Clint Eastwood PROFILE
With his rugged looks and icon status, Clint Eastwood is one of the few actors whose name on a movie marquee can still guarantee a hit. Less well known, (at least until he won the Academy Award as Best Director for Unforgiven), is the fact that Eastwood is also a producer/director, with an enviable record of successes.
Born May 31, 1930 in San Francisco, Eastwood worked as a logger and gas station attendant, among other things, before coming to Hollywood in the mid-1950's. After his arrival he played small roles in several Universal features (he's the pilot of the plane that napalms the giant spider at the end of Tarantula (1955)) before achieving some limited star status on the television series Rawhide. Thanks to the success of three Italian-made Sergio Leone westerns A Fistful of Dollars (1964), For a Few Dollars More (1965), and The Good, The Bad and the Ugly (1966) that Eastwood soon exchanged this limited status for bonafide international stardom.
Upon his return to the U.S., Eastwood set up his own production company, Malpaso, which had a hit right out of the box with the revenge western Hang "em High (1967). He expanded his relatively limited acting range in a succession of roles--most notably with the hit Dirty Harry (1971)--during the late 1960's and early 1970's, and directed several of his most popular movies, including 1971's Play Misty for Me (a forerunner to Fatal Attraction), High Plains Drifter (1973), and The Outlaw Josie Wales (1976). Although Eastwood became known for his violent roles, the gentler side of his persona that came through in pictures such as Bronco Billy (1980), a romantic comedy that he directed and starred in.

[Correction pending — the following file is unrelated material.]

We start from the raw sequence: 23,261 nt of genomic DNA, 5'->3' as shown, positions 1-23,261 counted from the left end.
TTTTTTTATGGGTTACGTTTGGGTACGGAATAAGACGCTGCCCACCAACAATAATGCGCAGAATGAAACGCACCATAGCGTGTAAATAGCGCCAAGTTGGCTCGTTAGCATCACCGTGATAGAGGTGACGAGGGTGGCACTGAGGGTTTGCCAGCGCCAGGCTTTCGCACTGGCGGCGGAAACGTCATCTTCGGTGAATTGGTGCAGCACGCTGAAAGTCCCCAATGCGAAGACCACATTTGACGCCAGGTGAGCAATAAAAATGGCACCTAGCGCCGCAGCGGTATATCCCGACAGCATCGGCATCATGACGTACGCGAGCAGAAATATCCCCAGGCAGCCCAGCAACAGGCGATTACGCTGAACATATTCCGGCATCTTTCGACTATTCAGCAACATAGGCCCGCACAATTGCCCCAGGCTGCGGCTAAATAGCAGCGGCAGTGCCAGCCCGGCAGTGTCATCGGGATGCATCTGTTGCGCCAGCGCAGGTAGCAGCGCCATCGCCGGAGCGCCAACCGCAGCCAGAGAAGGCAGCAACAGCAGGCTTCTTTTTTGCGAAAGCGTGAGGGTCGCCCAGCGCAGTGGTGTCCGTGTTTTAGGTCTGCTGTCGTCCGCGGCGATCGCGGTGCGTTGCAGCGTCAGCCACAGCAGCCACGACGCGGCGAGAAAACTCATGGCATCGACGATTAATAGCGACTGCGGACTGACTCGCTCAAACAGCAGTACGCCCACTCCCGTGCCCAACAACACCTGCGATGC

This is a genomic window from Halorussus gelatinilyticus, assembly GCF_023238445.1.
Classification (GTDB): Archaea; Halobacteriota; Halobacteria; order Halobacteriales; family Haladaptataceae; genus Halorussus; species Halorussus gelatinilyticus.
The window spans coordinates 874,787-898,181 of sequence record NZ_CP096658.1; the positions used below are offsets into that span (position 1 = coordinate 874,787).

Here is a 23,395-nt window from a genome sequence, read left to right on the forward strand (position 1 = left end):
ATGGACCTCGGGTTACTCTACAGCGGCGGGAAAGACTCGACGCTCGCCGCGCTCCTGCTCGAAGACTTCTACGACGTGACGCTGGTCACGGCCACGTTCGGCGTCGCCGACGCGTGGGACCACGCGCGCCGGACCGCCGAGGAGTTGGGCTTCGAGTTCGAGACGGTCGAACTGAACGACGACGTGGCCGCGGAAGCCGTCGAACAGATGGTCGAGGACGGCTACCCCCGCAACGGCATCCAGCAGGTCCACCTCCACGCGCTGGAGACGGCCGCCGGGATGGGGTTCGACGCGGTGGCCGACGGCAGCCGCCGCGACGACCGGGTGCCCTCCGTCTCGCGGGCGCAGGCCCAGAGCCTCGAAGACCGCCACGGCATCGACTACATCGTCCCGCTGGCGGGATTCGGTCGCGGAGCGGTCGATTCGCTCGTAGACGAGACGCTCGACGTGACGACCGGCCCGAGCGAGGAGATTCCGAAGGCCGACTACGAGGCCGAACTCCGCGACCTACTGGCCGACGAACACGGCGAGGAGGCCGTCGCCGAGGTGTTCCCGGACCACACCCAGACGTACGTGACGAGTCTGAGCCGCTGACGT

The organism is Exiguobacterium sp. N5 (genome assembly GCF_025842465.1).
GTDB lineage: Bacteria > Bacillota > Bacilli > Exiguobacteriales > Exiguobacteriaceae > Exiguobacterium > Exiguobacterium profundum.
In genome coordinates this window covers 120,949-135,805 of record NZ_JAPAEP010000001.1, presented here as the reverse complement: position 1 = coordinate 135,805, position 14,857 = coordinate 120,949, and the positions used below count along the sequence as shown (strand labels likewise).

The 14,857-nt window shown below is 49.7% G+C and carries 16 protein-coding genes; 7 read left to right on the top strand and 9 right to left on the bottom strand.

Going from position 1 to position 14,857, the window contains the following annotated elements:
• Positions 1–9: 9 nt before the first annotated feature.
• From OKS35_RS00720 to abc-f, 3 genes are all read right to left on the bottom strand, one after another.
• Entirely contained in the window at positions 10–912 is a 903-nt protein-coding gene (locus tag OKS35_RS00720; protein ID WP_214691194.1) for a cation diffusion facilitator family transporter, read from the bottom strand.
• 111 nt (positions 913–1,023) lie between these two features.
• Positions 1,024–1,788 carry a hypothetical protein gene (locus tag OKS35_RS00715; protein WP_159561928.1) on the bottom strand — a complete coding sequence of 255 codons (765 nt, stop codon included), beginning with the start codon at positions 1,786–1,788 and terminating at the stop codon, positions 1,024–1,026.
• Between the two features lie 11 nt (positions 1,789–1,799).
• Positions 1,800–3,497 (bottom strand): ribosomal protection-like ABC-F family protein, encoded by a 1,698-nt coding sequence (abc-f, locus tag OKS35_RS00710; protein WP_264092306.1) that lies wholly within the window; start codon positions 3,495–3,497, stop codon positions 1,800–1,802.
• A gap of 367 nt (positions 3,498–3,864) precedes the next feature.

As a filmmaker, Eastwood learned his lessons from the best of his previous directors, Don Siegel and Sergio Leone, who knew just when to add some stylistic or visual flourish to an otherwise straightforward scene, and also understood the effect of small nuances on the big screen. Their approaches perfectly suited Eastwood's restrained acting style, and he integrated their them into his filmmaking technique with startling results, culminating in 1993 with his "Best Director" Oscar for Unforgiven (1992). The same year, Eastwood had another hit on his hands with In the Line of Fire. In 1995, Eastwood scored yet again with his film adaptation of the best-selling book The Bridges of Madison County, in which he starred opposite Meryl Streep; in addition to serving as one of the film's stars, he also acted as its director and producer.
Aside from producing the critical and financial misstep The Stars Fell on Henrietta in 1995, Eastwood's subsequent efforts have proven to be largely successful. In 1997 he produced and directed the film adaptation of John Berendt's tale of Southern murder and mayhem, Midnight in the Garden of Good and Evil, and followed this as the director, producer, and star of 1997's Absolute Power and 1999's True Crime.